Woman hopes to stay put at home
A 94-year-old woman who helped found a Butler personal-care home is fighting to stay there after its new owner tried to evict her.
The nonprofit Concordia Lutheran Ministries raised Romaine Powell's monthly rent from $1,000 to $3,000 in November, then tried to kick her out when she refused to pay the extra money, according to a lawsuit filed on her behalf.
Lawyers for Concordia Lutheran Ministries and Powell said Wednesday they are working to settle the lawsuit.
Powell, who was not available for comment, has been allowed to stay at the personal-care home in the meantime.
Her lawyer, Alexander H. Lindsay Jr., of Butler, said in the lawsuit that eviction would deplete Powell's assets quickly and would affect her health severely.
Adriane Burkland Harrison, attorney for Concordia Lutheran Ministries, said both sides have agreed to a settlement "in principle" and are working out details. She said the tentative agreement would allow Powell to remain at Concordia at the Orchard.
Powell and her late husband -- the Rev. N.K. Powell, a Church of God minister -- helped open the personal-care home, originally known as Church of God Retirement Communities, in 1997.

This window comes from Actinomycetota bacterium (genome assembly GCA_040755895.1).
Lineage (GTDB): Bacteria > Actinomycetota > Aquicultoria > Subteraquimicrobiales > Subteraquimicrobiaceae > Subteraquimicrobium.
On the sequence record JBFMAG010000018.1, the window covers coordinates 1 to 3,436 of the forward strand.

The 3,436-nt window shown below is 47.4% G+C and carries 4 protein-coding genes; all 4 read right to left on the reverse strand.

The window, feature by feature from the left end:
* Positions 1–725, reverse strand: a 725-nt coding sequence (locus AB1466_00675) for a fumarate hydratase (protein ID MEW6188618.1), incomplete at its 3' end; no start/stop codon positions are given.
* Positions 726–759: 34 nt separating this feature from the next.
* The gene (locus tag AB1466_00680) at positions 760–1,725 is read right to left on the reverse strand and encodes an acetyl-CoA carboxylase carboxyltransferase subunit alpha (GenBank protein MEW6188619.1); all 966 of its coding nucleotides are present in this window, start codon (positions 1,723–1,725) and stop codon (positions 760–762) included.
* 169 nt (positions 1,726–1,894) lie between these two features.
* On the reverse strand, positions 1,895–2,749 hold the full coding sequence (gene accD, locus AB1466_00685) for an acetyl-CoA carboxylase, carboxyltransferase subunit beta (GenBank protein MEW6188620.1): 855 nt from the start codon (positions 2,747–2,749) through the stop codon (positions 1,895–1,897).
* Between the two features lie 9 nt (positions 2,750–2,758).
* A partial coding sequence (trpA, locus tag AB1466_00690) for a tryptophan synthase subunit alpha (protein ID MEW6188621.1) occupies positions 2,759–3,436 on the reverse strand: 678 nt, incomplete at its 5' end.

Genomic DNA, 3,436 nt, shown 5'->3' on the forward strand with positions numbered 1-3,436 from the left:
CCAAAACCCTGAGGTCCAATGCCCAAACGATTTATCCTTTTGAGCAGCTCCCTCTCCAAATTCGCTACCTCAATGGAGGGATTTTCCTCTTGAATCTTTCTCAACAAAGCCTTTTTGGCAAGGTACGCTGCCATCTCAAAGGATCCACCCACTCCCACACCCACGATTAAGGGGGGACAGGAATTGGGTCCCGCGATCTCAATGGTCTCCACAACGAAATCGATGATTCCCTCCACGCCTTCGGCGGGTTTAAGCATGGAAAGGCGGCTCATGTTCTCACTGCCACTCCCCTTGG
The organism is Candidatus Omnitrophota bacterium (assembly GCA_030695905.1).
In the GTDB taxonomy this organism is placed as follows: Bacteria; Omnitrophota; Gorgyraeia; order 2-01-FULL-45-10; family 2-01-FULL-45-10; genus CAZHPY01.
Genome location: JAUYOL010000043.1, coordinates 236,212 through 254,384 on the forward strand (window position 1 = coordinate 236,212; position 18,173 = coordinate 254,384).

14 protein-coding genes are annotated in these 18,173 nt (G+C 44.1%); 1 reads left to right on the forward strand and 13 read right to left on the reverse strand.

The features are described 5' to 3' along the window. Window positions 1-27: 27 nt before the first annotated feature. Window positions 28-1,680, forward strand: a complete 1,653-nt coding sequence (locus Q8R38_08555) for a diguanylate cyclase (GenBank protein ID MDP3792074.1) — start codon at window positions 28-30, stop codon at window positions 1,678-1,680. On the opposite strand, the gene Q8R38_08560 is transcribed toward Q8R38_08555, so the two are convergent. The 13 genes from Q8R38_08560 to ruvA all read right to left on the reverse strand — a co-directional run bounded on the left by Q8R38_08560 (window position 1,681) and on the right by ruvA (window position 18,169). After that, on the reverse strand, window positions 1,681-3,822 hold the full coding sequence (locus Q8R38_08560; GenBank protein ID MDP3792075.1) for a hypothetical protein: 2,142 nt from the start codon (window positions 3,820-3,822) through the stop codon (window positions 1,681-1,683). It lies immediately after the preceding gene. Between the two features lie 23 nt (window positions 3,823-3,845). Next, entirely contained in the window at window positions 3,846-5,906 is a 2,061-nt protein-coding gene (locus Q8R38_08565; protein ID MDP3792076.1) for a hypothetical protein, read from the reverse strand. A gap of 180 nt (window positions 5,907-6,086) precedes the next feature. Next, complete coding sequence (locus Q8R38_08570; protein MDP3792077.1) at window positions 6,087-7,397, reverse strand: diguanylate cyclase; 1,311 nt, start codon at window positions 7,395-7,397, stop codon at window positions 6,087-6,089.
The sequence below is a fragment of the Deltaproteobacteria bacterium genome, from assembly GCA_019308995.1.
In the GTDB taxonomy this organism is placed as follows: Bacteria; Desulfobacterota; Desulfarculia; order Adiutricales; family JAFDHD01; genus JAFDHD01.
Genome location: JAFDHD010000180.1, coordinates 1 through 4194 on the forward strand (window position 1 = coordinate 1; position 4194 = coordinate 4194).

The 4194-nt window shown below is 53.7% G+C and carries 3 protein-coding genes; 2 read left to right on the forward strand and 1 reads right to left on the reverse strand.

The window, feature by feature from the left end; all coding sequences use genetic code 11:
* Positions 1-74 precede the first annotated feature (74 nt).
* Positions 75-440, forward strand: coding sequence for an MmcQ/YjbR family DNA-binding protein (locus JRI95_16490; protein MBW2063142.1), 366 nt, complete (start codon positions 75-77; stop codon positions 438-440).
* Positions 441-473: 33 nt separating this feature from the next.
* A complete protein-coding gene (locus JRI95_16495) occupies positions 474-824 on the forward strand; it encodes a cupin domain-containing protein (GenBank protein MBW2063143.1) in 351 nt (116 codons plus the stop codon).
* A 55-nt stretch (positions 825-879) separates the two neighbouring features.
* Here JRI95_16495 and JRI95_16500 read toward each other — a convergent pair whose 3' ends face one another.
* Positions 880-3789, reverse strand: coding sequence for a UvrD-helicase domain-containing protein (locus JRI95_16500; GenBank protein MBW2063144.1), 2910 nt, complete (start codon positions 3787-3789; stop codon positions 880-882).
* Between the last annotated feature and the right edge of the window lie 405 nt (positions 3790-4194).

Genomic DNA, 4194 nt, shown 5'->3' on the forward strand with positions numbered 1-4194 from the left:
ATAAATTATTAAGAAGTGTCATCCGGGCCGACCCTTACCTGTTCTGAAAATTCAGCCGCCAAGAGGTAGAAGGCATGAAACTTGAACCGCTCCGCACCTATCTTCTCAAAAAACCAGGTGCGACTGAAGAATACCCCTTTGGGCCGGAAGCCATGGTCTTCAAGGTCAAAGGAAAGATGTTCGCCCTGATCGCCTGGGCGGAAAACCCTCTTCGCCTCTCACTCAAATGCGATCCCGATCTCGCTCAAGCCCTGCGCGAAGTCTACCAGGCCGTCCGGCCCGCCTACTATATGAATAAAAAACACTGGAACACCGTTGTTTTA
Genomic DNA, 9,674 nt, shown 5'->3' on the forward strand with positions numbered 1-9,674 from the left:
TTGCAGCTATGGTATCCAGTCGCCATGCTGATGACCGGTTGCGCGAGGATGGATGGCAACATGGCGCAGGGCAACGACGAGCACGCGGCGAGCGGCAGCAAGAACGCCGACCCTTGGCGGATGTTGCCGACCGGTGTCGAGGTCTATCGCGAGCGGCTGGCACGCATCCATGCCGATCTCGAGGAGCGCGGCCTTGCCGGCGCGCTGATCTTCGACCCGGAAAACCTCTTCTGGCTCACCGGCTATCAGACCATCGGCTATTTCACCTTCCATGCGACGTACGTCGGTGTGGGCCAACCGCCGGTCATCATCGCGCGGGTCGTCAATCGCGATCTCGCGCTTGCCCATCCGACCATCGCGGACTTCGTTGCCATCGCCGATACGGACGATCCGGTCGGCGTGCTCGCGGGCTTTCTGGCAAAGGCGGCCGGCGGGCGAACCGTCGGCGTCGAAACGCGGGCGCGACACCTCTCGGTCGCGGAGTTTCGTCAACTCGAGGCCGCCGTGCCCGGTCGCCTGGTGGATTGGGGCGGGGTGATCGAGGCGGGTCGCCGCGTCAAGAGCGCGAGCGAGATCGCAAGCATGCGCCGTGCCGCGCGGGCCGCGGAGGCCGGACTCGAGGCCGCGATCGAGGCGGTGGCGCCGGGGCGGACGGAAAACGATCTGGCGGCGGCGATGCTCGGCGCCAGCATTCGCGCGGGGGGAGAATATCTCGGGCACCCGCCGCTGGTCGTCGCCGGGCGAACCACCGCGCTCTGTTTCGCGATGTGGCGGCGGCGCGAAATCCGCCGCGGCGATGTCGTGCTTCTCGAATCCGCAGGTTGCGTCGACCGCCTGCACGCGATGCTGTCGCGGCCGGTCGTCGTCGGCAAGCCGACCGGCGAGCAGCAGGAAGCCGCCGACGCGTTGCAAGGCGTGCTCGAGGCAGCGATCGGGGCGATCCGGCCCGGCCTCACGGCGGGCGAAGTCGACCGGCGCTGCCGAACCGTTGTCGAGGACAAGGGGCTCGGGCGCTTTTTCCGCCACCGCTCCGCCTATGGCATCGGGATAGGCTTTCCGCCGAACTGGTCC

The Church of God Retirement Communities Inc., which built and operated the home, used the couple in its marketing, the lawsuit says.
Powell has lived for about seven years at the 49-unit personal-care home on North Main Street, now known as Concordia at the Orchard.
A 1997 agreement between Retirement Communities Inc. and the Powells set their rent at $1,000 a month, with personal-care fees waived, according to the lawsuit.
The Rev. Powell died in 1998. In December 2001, Orchard officials and Romaine Powell agreed to keep her rent at $1,000 a month. That changed shortly after Concordia Lutheran Ministries bought the personal-care home in June.
Powell signed a new lease in August that kept rates level but allowed Concordia Lutheran Ministries to increase the rent later, the lawsuit says. The social ministry, based in Cabot, notified Powell that her rent would triple as of Dec. 1.
Lindsay, the attorney, said in the lawsuit filed March 3 that Powell didn't fully understand the lease she signed with Concordia Lutheran Ministries last August and doesn't remember signing it. The suit says Concordia officials knew her business affairs were to be handled by her son, the Rev. Gordon Powell.
The younger Powell could not be reached for comment.
Concordia Lutheran Ministries said it is not bound to honor Powell's agreement with Retirement Communities Inc.
Founded in 1881, Concordia Lutheran Ministries also offers inpatient and outpatient rehabilitation, as well as adult and child day care, on a 167-acre campus in Cabot. It has 331 independent-living apartments; 180 personal-care beds; and 136 nursing-care beds.
Concordia had $26.1 million in revenues and had nearly $80 million in assets in fiscal 2002-03, according to tax records.